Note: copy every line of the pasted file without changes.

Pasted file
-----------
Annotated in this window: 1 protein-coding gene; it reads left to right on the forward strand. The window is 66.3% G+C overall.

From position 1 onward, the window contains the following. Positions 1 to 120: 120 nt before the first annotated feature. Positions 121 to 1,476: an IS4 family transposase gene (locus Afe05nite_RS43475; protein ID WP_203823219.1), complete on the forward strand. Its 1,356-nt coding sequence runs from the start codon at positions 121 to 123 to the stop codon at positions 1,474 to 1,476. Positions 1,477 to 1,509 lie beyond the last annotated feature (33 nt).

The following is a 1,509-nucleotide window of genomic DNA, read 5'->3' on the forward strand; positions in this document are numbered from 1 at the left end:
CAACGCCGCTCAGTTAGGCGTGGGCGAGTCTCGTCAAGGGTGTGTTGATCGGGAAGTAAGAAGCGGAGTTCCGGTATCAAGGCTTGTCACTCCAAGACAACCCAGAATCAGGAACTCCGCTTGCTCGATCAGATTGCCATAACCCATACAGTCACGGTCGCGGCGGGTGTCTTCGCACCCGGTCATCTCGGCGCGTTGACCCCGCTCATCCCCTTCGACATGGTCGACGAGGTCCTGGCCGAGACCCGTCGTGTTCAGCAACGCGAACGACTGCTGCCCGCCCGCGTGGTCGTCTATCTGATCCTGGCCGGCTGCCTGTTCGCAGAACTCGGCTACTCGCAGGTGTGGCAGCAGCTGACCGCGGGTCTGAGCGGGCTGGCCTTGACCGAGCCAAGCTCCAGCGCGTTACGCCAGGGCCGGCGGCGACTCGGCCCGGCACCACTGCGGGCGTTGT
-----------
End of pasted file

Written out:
Annotated in this window: 1 protein-coding gene; it reads left to right on the forward strand. The window is 66.3% G+C overall.

From position 1 onward, the window contains the following. Positions 1 to 120: 120 nt before the first annotated feature. Positions 121 to 1,476: an IS4 family transposase gene (locus Afe05nite_RS43475; protein ID WP_203823219.1), complete on the forward strand. Its 1,356-nt coding sequence runs from the start codon at positions 121 to 123 to the stop codon at positions 1,474 to 1,476. Positions 1,477 to 1,509 lie beyond the last annotated feature (33 nt).

The following is a 1,509-nucleotide window of genomic DNA, read 5'->3' on the forward strand; positions in this document are numbered from 1 at the left end:
CAACGCCGCTCAGTTAGGCGTGGGCGAGTCTCGTCAAGGGTGTGTTGATCGGGAAGTAAGAAGCGGAGTTCCGGTATCAAGGCTTGTCACTCCAAGACAACCCAGAATCAGGAACTCCGCTTGCTCGATCAGATTGCCATAACCCATACAGTCACGGTCGCGGCGGGTGTCTTCGCACCCGGTCATCTCGGCGCGTTGACCCCGCTCATCCCCTTCGACATGGTCGACGAGGTCCTGGCCGAGACCCGTCGTGTTCAGCAACGCGAACGACTGCTGCCCGCCCGCGTGGTCGTCTATCTGATCCTGGCCGGCTGCCTGTTCGCAGAACTCGGCTACTCGCAGGTGTGGCAGCAGCTGACCGCGGGTCTGAGCGGGCTGGCCTTGACCGAGCCAAGCTCCAGCGCGTTACGCCAGGGCCGGCGGCGACTCGGCCCGGCACCACTGCGGGCGTTGT